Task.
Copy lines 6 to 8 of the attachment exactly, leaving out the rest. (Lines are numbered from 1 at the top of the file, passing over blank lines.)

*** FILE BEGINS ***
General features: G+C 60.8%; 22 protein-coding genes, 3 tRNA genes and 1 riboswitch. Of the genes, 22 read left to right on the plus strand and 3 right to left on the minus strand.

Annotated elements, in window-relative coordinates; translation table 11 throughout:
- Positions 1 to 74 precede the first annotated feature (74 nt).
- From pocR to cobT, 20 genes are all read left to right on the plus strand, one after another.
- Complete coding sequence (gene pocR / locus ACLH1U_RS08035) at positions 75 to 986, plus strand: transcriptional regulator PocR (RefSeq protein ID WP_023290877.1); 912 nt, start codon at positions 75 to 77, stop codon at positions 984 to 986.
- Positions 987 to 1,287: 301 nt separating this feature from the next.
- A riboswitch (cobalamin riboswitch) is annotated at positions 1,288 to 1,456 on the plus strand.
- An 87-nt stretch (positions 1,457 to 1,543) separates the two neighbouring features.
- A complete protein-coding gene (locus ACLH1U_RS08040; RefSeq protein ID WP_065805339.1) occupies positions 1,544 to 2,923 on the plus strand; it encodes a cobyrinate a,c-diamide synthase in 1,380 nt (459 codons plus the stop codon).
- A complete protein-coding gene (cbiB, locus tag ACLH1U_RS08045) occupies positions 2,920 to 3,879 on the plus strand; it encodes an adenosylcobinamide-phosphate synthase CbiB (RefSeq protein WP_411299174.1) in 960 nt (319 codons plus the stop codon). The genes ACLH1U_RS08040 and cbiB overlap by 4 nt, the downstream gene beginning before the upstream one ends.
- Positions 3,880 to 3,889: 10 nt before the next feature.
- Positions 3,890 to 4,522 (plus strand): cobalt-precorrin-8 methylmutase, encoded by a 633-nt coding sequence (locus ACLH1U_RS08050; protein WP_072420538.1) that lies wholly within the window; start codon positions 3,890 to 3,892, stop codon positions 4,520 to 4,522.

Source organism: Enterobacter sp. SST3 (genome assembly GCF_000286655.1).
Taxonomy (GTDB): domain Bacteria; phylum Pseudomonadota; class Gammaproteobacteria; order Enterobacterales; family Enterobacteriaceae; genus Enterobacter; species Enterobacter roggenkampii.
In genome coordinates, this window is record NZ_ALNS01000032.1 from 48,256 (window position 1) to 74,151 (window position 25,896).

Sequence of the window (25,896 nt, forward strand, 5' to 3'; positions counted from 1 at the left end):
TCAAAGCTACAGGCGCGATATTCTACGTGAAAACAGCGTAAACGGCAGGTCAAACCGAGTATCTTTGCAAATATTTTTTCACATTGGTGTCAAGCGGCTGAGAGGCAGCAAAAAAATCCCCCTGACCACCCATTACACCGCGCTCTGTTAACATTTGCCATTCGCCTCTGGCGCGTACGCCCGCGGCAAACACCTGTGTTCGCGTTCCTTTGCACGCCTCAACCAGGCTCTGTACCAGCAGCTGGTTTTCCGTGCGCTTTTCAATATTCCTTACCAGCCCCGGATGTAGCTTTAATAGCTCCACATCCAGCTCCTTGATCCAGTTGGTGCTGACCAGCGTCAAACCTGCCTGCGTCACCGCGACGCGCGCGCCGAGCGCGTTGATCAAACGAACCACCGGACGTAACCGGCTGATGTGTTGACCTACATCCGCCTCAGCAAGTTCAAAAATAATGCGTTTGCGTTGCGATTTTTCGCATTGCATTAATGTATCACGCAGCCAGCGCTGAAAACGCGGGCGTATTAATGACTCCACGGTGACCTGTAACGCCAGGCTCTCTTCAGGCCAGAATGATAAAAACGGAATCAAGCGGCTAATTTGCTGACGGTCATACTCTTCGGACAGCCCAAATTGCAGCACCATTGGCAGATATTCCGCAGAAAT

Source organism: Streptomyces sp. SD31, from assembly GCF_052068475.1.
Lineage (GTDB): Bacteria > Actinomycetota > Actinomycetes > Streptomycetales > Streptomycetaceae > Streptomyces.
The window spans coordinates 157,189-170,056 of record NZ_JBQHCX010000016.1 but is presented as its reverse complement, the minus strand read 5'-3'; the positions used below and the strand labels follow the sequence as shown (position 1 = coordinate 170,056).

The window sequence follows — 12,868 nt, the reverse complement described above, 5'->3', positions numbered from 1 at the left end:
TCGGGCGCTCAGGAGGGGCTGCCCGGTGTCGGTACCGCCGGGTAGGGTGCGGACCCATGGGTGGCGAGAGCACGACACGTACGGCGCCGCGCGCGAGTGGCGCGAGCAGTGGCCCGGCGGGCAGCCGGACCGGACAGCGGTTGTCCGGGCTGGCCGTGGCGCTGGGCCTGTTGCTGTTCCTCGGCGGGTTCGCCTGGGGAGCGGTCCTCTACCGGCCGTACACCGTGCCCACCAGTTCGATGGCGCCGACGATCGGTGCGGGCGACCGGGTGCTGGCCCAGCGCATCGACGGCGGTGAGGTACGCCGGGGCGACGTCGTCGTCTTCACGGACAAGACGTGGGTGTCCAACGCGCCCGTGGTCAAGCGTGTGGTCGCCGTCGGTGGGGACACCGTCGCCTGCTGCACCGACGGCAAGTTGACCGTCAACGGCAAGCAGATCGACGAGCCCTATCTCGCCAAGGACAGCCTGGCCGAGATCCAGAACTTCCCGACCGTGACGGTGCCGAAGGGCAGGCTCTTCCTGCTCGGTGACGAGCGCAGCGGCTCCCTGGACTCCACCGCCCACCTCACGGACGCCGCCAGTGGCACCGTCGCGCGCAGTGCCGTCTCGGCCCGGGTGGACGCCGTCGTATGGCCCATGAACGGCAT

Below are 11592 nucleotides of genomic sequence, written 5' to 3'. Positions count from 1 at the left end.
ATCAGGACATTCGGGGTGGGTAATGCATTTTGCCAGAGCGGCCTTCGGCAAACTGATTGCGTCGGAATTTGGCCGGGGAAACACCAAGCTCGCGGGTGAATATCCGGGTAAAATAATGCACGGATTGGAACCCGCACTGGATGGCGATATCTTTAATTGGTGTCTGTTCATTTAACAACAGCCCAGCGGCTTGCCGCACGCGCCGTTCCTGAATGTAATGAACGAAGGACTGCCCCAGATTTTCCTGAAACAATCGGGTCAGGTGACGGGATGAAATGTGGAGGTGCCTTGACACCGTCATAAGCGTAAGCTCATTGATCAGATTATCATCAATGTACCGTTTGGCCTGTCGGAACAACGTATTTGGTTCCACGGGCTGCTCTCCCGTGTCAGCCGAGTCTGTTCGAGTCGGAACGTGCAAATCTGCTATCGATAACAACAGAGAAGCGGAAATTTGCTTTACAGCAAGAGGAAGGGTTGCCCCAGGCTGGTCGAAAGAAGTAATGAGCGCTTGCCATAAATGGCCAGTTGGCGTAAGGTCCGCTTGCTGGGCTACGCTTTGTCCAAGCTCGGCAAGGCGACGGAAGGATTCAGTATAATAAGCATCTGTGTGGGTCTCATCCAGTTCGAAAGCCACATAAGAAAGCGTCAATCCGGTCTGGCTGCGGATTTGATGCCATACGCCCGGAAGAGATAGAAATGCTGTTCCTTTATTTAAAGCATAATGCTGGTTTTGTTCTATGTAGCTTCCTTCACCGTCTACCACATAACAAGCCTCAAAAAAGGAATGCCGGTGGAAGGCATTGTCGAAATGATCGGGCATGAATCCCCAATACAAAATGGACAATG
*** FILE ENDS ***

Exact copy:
- Positions 987 to 1,287: 301 nt separating this feature from the next.
- A riboswitch (cobalamin riboswitch) is annotated at positions 1,288 to 1,456 on the plus strand.
- An 87-nt stretch (positions 1,457 to 1,543) separates the two neighbouring features.